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Baylor scientist wins award for young chemists, scores $3M for groundbreaking cancer tech

Livia Schiavinato Eberlin was named the 2024 recipient of the Norman Hackerman Award in Chemical Research. Photo via bcm.edu

An associate professor of surgery at Baylor College of Medicine has won a prestigious award for young chemical scientists in the state and secured $3 million in funding to further develop her technology.

Livia Schiavinato Eberlin was named the 2024 recipient of the Norman Hackerman Award in Chemical Research in December. The award was established by the Houston-based Welch Foundation and recognizes the accomplishments of chemical scientists in Texas who are early in their careers. Eberlin will be granted $100,000 for this honor.

Eberlin runs the Eberlin Lab for Medical Mass Spectrometry at BCM and is known for her groundbreaking work in the application of mass spectrometry technologies, which are changing how physicians treat cancer and analyze tissues.

“I firmly believe that Dr. Eberlin’s commitment to transformational chemical research is unparalleled, and her impressive growth over her early independent career points to a bright future of scientific discoveries that will continue to revolutionize the field of chemical and biomedical research and improve treatment for patients,” Dr. Todd Rosengart, chair of Surgery at the Baylor College of Medicine and faculty adviser to Dr. Eberlin, says in a statement. “She is highly deserving of this honor.”

In the same week, Baylor College of Medicine announced that the Eberlin Lab received $3 million in funding from The Marcus Foundation to further develop the MasSpec Pen technology in breast cancer surgeries. Eberlin developed the tool in 2016 while she was serving as an assistant professor at the University of Texas at Austin. The MasSpec Pen is a device for detecting cancer directly on tissues.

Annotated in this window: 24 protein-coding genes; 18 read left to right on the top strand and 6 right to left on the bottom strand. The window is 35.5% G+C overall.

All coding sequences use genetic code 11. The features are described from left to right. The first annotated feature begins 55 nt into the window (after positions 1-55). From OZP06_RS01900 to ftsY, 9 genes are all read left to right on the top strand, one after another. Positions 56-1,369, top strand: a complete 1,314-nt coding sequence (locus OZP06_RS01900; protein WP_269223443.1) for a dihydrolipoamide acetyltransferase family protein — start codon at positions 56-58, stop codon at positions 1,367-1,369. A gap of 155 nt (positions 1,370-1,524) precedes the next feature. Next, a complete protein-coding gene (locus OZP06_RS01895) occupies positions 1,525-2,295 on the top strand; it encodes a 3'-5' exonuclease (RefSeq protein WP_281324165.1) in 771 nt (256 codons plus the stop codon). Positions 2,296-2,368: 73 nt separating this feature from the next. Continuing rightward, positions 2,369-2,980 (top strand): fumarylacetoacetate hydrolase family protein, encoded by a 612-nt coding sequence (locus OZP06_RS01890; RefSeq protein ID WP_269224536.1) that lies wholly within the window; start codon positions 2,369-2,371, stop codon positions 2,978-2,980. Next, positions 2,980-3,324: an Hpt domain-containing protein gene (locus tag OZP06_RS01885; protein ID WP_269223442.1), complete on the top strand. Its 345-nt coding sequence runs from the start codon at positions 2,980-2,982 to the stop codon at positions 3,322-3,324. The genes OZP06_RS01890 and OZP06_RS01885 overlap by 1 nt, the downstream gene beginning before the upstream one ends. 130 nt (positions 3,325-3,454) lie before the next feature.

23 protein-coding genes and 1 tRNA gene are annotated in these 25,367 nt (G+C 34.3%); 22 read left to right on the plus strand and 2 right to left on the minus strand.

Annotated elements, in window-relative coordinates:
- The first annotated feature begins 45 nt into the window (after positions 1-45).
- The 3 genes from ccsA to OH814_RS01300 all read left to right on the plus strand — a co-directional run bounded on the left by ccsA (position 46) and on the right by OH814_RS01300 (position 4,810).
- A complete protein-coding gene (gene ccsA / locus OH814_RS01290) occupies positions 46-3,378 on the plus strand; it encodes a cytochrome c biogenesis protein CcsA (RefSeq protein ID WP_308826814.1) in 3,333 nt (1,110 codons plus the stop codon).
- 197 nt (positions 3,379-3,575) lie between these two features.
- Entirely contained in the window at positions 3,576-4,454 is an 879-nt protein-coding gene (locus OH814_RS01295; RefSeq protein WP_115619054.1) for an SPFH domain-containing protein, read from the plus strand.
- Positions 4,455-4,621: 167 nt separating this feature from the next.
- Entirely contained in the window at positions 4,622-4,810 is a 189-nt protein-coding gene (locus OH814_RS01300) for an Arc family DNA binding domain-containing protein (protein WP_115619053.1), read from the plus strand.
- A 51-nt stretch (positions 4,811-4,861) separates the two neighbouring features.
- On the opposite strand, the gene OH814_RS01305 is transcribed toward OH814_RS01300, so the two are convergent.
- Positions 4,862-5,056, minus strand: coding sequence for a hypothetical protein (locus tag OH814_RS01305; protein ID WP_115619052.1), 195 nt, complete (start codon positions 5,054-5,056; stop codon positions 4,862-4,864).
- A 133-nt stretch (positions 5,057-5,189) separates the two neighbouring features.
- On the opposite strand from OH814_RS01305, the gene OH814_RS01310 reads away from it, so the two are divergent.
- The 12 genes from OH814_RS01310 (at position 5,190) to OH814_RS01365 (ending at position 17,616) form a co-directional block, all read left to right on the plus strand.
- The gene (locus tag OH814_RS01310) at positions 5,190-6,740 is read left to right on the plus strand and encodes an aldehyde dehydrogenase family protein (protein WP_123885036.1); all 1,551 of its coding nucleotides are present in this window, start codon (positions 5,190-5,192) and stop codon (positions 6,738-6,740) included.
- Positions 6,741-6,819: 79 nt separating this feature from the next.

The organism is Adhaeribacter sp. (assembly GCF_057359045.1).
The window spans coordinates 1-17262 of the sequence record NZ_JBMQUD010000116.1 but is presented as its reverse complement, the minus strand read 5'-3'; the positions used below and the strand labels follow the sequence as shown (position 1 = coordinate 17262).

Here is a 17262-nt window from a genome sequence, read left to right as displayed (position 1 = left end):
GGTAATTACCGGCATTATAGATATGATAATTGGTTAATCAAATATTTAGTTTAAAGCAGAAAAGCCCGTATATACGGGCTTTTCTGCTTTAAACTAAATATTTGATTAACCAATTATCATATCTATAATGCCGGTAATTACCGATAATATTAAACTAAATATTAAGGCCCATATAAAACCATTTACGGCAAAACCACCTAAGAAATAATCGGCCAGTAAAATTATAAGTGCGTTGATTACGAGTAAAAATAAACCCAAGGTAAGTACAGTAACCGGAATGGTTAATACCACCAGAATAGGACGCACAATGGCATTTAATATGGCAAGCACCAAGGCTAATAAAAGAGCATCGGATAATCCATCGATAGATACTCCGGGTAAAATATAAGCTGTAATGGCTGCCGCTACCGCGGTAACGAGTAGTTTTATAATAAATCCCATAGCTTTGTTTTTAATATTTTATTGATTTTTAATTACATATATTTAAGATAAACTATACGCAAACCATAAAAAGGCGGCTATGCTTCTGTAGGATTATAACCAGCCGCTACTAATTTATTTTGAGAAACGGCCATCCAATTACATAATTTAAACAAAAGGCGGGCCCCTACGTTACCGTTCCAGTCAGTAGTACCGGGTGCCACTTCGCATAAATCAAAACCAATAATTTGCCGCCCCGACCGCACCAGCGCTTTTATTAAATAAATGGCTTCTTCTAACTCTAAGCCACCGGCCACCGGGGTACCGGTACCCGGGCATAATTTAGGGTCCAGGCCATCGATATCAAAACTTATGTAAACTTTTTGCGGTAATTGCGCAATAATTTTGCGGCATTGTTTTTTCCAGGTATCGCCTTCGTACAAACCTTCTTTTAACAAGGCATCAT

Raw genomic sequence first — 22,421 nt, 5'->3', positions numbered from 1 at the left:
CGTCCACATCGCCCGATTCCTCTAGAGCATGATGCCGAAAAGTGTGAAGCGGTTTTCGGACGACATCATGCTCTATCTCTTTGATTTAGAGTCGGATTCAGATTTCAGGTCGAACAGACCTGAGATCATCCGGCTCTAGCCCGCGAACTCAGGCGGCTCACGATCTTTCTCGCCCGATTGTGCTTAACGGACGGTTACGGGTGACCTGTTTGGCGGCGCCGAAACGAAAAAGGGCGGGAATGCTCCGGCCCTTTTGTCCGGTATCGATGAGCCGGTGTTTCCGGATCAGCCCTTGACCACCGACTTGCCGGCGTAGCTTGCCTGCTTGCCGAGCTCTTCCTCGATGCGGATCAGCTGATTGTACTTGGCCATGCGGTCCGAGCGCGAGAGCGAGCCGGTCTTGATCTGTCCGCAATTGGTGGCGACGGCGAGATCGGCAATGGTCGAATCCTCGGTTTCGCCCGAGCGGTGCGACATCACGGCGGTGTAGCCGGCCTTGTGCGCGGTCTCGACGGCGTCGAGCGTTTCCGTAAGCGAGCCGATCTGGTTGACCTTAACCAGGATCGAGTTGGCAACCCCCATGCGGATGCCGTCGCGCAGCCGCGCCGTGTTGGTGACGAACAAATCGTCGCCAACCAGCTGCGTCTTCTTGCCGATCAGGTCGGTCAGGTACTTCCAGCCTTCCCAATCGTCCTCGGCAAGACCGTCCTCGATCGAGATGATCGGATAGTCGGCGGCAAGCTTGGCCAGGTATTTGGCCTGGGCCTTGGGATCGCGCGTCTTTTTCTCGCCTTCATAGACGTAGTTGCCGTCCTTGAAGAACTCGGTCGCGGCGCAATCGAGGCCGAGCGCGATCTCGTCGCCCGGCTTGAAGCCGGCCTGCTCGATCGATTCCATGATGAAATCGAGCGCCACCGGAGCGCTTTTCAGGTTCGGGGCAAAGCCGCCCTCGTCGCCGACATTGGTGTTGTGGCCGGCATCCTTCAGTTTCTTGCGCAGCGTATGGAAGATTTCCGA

“When I met Dr. Eberlin and understood how the MasSpec Pen could help surgeons and ultimately impact patient lives, it was an easy yes to support the expansion of this innovative tool. It’s absolutely brilliant technology,” says Bernie Marcus, chairman of The Marcus Foundation and co-founder of The Home Depot, in a BCM news release.

The technology is being used in clinical studies at the Texas Medical Center to detect cancer tissue during a surgical operation, which allows doctors to more accurately remove tumor tissue. The fresh funding will help enroll 200 patients at two Houston hospitals: Ben Taub Hospital and Baylor St. Luke’s Medical Center.

The Eberlin Lab at BCM is also researching ways to provide physicians with better, real-time decision-making tools to help with cancer diagnosis, disease progression, prognosis and treatment strategies, according to BCM.

“The strides Dr. Eberlin has made in her career so far are beyond commendable and make her an ideal choice for the Hackerman Award,” Douglas L. Foshee, director and chair of The Welch Foundation, said in a statement. “Her creative and hardworking nature is fundamentally changing the treatment experience for patients with cancer, not to mention the field of chemistry as a whole.”

Eberlin is originally from Campinas, São Paulo, Brazil, where she earned her undergraduate degree from State University of Campinas. She obtained her graduate degree from Purdue University and a Ph.D. in Analytical Chemistry from Stanford University. In addition to the award from the Welch foundation, she has also received several other prestigious honors, including a Sloan Research Fellowship, Moore Inventor Fellowship, and a MacArthur Fellowship in 2018.

The Welch Foundation has contributed close to $1.1 billion to scientists in Texas since it was founded in 1954. Earlier this year it funded the Welch Center for Advanced Bioactive Materials Crystallization at the University of Houston through its inaugural $5 million Catalyst for Discovery Program Grant.

The nonprofit organization also announced nearly $28 million in grants to Texas institutions over the summer.

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